abstract = "In contrast to mammals, lower vertebrates are capable of extraordinary myocardial regeneration thanks to the ability of their cardiomyocytes to undergo transient dedifferentiation and proliferation. Somatic cells can be temporarily reprogrammed to a proliferative, dedifferentiated state through forced expression of Oct3/4, Sox2, Klf4 and c-Myc (OSKM). Here, we aimed to induce transient reprogramming of mammalian cardiomyocytes in vitro utilising an OSKM-encoding non-integrating vector. Reprogramming factor expression in postnatal rat and mouse cardiomyocytes triggered rapid but limited cell dedifferentiation. Concomitantly, a significant increase in cell viability, cell cycle related gene expression and Ki67 positive cells was observed consistent with an enhanced cell cycle activation. The transient nature of this partial reprogramming was confirmed as cardiomyocyte-specific cell morphology, gene expression and contractile activity were spontaneously recovered by day 15 after viral transduction. This study provides the first evidence that adenoviral OSKM delivery can induce partial reprogramming of postnatal cardiomyocytes. Therefore, adenoviral mediated transient reprogramming could be a novel and feasible strategy to recapitulate the regenerative mechanisms of lower vertebrates.",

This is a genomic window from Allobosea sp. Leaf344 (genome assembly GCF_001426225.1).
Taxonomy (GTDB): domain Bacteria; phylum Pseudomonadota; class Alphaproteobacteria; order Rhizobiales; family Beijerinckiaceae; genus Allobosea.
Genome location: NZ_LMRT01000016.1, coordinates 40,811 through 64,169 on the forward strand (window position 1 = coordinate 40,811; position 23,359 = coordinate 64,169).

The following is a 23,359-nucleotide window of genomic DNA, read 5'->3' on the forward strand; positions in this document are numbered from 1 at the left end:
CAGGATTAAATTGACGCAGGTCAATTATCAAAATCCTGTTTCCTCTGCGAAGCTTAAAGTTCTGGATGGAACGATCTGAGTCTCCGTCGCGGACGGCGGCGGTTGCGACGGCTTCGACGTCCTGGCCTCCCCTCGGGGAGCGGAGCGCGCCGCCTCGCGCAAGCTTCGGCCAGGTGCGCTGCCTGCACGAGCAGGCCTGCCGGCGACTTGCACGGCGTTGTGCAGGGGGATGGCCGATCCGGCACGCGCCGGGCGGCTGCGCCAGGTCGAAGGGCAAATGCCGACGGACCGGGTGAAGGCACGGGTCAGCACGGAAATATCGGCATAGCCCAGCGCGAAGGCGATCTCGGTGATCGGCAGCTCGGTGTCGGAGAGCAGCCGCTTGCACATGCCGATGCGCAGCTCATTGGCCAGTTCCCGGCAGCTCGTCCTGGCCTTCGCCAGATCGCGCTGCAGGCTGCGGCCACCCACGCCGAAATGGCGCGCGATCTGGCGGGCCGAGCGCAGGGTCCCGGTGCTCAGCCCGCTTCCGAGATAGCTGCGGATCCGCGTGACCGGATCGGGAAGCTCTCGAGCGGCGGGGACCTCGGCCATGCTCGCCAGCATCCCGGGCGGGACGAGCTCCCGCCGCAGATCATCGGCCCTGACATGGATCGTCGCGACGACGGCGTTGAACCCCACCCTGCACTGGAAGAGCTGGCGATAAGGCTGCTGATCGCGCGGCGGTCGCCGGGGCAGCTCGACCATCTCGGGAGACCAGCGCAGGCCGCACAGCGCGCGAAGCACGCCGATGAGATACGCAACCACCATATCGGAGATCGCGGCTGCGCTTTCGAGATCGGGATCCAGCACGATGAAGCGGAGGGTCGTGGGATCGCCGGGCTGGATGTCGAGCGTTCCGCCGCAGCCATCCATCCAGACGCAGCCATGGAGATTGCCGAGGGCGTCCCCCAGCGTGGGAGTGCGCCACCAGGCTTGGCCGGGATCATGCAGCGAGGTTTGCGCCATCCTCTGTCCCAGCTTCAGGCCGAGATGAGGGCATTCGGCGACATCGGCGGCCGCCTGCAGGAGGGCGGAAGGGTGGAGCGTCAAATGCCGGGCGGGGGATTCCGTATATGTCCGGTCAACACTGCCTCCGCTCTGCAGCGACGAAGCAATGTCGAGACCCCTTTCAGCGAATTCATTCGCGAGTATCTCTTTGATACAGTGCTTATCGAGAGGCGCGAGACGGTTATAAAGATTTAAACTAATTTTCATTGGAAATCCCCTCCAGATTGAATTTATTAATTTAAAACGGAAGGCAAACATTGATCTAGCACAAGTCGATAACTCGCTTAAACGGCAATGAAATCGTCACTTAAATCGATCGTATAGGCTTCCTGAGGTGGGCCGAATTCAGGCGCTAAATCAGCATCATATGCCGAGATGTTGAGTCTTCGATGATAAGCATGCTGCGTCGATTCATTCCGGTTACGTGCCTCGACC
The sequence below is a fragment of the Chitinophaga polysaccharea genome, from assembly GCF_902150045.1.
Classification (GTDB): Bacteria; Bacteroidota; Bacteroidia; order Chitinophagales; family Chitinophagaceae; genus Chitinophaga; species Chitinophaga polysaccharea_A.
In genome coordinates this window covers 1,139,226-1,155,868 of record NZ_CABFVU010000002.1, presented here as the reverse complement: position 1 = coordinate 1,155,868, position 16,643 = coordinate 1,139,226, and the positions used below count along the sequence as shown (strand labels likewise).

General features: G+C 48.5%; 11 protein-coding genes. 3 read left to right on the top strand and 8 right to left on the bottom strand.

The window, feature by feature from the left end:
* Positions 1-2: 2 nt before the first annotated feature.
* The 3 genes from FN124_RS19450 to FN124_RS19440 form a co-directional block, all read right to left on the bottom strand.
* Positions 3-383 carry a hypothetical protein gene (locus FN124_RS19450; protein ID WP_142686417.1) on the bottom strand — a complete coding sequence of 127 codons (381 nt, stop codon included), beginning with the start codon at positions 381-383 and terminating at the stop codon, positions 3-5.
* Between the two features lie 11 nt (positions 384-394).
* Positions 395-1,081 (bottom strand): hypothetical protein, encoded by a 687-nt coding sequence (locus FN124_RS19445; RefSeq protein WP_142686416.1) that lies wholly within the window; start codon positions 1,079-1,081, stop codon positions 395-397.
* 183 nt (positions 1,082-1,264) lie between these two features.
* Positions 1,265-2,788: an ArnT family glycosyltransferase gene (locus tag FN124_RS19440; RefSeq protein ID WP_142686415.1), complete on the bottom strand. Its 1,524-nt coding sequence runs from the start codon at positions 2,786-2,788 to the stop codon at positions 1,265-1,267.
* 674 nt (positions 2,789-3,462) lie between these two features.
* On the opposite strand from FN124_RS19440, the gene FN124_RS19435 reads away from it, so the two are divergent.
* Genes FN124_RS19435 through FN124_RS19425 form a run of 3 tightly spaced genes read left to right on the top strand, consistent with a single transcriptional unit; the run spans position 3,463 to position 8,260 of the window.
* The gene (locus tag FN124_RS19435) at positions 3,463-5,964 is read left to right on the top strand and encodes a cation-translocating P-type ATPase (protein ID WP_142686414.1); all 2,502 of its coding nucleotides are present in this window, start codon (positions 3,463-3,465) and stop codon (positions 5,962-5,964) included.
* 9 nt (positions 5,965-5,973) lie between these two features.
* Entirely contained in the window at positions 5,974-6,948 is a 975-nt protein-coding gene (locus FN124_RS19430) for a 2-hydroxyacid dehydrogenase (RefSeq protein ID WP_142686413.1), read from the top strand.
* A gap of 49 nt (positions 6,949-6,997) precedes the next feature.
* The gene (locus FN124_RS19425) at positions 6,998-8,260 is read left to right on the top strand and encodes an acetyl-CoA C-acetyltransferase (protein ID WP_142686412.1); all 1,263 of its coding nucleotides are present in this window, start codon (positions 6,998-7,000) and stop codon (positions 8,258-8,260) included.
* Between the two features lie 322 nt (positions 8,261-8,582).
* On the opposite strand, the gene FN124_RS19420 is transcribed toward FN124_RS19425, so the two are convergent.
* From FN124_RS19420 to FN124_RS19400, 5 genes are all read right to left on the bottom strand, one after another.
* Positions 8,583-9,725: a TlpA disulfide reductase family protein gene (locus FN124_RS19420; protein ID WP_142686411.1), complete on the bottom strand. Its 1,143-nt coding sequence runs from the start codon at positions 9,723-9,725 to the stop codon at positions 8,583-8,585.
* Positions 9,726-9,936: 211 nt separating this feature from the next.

author = "Thomas Kisby and {De L{\'a}zaro}, Irene and Maria Stylianou and Giulio Cossu and Kostas Kostarelos and Atsushi Asakura",
year = "2021",
month = may,
day = "5",
doi = "10.1371/journal.pone.0251054",
language = "English",